Otaki Forks is the primary western entrance to the tararua Forest national Park.
There is a wide range of activities here including campibg sites, picnic sites, short and longer walks (1/2 hr to 3 1/2 hr's), swimming holes, and wnetrance to the forest park proper for longer tramps. Access to the many huts in the forest park can be made from here as well.
Rangiâtea Church in Otaki, New Zealand was the oldest Mâori Anglican church in New Zealand.
This church is well worth a visit. there are many historical facts here that make it interesting. IE :- Queen Victoria donated an alter frontal, Inia TeWiata also donated and designed one. He is actually burried in the church yard
In 1848, Te Rauparaha who had just returned to Otaki from Australia, issued the challenge of building the church to the chief of Te Wehiwehi, who accepted. Rangiâtea Church was built under the direction of Te Rauparaha and English missionary Octavius Hadfield.
During the original construction in the 1840s, large tôtara logs had to be floated down rivers at nearby Ohau and Waikawa. The logs became the ridge pole and the central pillars of the church. The rafters, pillars and slabs were also made from tôtara.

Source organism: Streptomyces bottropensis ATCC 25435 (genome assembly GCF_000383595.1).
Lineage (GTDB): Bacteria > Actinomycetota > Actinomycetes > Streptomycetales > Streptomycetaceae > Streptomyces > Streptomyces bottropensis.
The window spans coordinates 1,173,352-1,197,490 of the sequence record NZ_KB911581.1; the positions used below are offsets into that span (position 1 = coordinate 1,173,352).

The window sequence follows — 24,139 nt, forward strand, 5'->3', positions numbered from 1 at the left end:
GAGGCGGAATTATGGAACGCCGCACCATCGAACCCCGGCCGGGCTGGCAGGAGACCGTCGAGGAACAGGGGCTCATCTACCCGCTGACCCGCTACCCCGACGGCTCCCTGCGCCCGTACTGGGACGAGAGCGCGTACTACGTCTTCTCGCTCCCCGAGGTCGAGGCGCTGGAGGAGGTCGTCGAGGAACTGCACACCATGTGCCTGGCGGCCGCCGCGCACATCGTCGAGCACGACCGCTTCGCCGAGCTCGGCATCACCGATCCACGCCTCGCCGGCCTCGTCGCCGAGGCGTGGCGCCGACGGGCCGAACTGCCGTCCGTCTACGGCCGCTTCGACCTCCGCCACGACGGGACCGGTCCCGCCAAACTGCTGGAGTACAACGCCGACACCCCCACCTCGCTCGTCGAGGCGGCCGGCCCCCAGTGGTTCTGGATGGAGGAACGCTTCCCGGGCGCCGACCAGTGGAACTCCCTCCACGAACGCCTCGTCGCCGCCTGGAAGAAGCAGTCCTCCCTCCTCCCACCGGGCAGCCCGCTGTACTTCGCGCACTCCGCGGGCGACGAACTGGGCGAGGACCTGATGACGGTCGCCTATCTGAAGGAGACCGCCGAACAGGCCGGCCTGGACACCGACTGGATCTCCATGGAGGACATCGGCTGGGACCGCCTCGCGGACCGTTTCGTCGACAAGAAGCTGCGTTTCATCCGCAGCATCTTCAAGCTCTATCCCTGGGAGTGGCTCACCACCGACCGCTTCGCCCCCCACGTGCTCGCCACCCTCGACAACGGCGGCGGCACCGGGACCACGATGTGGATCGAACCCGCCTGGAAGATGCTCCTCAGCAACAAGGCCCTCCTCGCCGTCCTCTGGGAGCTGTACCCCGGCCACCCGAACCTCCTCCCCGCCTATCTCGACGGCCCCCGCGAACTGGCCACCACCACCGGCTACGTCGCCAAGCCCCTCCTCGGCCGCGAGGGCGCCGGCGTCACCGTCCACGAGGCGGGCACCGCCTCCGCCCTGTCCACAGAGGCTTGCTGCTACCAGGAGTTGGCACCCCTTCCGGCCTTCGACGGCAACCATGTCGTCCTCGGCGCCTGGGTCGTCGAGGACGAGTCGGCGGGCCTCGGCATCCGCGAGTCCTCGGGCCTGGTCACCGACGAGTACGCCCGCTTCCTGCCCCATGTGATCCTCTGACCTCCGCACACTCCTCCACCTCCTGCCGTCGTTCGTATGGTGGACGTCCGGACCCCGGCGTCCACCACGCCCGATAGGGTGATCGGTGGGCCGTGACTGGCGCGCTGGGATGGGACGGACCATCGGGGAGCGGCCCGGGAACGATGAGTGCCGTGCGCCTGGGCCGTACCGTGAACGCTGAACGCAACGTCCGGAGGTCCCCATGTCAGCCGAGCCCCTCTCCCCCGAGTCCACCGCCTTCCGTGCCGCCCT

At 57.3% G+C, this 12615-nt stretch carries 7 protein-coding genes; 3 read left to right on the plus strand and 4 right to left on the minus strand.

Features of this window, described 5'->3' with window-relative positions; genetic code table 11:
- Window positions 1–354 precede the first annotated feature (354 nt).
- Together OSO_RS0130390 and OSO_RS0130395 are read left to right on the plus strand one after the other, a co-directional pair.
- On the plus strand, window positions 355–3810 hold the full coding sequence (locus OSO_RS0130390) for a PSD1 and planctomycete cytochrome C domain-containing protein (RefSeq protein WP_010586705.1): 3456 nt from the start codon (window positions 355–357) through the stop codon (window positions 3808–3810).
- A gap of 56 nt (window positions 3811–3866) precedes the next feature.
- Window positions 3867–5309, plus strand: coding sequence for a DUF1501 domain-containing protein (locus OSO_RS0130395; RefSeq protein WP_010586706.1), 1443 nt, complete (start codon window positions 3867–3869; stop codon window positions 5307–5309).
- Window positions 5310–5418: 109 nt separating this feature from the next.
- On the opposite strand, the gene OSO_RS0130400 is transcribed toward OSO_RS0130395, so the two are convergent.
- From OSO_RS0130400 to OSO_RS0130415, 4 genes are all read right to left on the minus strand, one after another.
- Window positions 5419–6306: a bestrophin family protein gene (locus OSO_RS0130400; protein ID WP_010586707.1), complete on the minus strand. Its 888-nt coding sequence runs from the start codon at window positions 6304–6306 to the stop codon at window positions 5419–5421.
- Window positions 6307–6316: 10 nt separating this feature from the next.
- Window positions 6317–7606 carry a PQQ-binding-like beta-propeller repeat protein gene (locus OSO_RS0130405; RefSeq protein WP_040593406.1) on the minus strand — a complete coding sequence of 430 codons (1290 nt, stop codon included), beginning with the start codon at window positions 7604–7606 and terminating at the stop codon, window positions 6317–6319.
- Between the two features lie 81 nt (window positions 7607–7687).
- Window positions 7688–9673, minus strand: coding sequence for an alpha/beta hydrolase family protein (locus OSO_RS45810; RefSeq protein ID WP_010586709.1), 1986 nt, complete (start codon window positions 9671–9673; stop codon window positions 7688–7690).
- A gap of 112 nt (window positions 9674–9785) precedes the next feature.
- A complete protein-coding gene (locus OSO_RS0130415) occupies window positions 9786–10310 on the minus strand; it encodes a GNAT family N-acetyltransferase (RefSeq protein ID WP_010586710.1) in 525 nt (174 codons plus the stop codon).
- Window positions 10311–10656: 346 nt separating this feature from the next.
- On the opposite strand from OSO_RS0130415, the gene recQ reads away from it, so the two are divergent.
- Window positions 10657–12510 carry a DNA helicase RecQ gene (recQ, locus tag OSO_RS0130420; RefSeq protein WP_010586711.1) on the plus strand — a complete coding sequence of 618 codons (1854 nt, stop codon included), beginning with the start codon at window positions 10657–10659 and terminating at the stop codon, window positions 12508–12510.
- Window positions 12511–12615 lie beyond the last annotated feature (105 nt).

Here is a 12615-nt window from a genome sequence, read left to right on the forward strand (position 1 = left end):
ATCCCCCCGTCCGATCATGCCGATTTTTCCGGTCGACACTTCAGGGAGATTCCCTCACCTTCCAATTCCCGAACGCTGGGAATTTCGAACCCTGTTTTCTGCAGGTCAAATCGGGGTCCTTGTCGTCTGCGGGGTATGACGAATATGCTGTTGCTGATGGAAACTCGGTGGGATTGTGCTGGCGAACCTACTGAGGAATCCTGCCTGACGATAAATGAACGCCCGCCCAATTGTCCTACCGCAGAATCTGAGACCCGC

The design of the church is unique in that it incorporates ideas from both English and Mâori church design.
Originally completed in 1851, the building was burnt down by an arsonist in 1995, and by 2003 the church had been completely rebuilt.
It was a very moving thing for me to find the graves of my great grandparents. They died in the 30s, I never met them. And there was a plaque for a man called Dick ( a brother, maybe?) who died in the Great War in 1918. And his wife Daisy, who died two months later. Maybe in the flu pandemic?
And then I found the graves of great aunts Vi and May - who I remember meeting as a child. The connection was made. My ancestors.
A word of warning. Cafes shut up shop really early. It was a cold, wet miserable day and my bus left at 5-45pm. So I found a coffee bar in the township with a comfy sofa and prepared to settle in. But then the floor was being swabbed etc and I was told they closed at 4. Golly, that's early.
So I walked up to the highway and all the cafes - including the one I had had breakfast at, were closed or closing.
When it was too late I did spot one on the side street near the railway station.